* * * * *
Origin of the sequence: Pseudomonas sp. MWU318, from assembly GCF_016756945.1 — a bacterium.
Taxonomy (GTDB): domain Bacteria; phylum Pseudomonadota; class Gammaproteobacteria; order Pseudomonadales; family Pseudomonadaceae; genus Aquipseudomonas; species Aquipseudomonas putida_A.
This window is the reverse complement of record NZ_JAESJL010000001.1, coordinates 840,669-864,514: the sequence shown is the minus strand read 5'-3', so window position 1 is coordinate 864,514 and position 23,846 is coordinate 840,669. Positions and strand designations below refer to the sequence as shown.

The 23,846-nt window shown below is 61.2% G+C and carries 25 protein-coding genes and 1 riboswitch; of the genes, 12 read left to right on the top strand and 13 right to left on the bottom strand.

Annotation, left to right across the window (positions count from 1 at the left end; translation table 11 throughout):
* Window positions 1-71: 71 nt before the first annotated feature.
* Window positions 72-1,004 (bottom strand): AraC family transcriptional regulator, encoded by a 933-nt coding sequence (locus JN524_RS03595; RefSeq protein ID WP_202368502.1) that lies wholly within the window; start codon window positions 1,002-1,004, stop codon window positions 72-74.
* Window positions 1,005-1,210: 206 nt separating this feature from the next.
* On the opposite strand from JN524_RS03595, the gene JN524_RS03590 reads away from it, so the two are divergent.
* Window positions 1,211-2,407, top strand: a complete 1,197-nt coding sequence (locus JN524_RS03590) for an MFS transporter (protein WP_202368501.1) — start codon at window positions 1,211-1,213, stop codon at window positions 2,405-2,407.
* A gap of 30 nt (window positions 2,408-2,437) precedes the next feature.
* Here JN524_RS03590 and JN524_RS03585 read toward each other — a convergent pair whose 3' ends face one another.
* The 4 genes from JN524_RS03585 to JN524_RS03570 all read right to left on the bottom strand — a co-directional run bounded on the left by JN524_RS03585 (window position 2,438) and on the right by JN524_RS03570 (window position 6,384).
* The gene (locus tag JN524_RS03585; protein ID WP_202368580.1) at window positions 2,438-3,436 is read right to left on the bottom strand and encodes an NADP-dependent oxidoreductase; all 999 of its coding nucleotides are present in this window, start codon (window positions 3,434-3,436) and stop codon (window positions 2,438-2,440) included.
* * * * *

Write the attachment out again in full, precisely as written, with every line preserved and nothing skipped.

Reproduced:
Origin of the sequence: Pseudomonas sp. MWU318, from assembly GCF_016756945.1 — a bacterium.
Taxonomy (GTDB): domain Bacteria; phylum Pseudomonadota; class Gammaproteobacteria; order Pseudomonadales; family Pseudomonadaceae; genus Aquipseudomonas; species Aquipseudomonas putida_A.
This window is the reverse complement of record NZ_JAESJL010000001.1, coordinates 840,669-864,514: the sequence shown is the minus strand read 5'-3', so window position 1 is coordinate 864,514 and position 23,846 is coordinate 840,669. Positions and strand designations below refer to the sequence as shown.

The 23,846-nt window shown below is 61.2% G+C and carries 25 protein-coding genes and 1 riboswitch; of the genes, 12 read left to right on the top strand and 13 right to left on the bottom strand.

Annotation, left to right across the window (positions count from 1 at the left end; translation table 11 throughout):
* Window positions 1-71: 71 nt before the first annotated feature.
* Window positions 72-1,004 (bottom strand): AraC family transcriptional regulator, encoded by a 933-nt coding sequence (locus JN524_RS03595; RefSeq protein ID WP_202368502.1) that lies wholly within the window; start codon window positions 1,002-1,004, stop codon window positions 72-74.
* Window positions 1,005-1,210: 206 nt separating this feature from the next.
* On the opposite strand from JN524_RS03595, the gene JN524_RS03590 reads away from it, so the two are divergent.
* Window positions 1,211-2,407, top strand: a complete 1,197-nt coding sequence (locus JN524_RS03590) for an MFS transporter (protein WP_202368501.1) — start codon at window positions 1,211-1,213, stop codon at window positions 2,405-2,407.
* A gap of 30 nt (window positions 2,408-2,437) precedes the next feature.
* Here JN524_RS03590 and JN524_RS03585 read toward each other — a convergent pair whose 3' ends face one another.
* The 4 genes from JN524_RS03585 to JN524_RS03570 all read right to left on the bottom strand — a co-directional run bounded on the left by JN524_RS03585 (window position 2,438) and on the right by JN524_RS03570 (window position 6,384).
* The gene (locus tag JN524_RS03585; protein ID WP_202368580.1) at window positions 2,438-3,436 is read right to left on the bottom strand and encodes an NADP-dependent oxidoreductase; all 999 of its coding nucleotides are present in this window, start codon (window positions 3,434-3,436) and stop codon (window positions 2,438-2,440) included.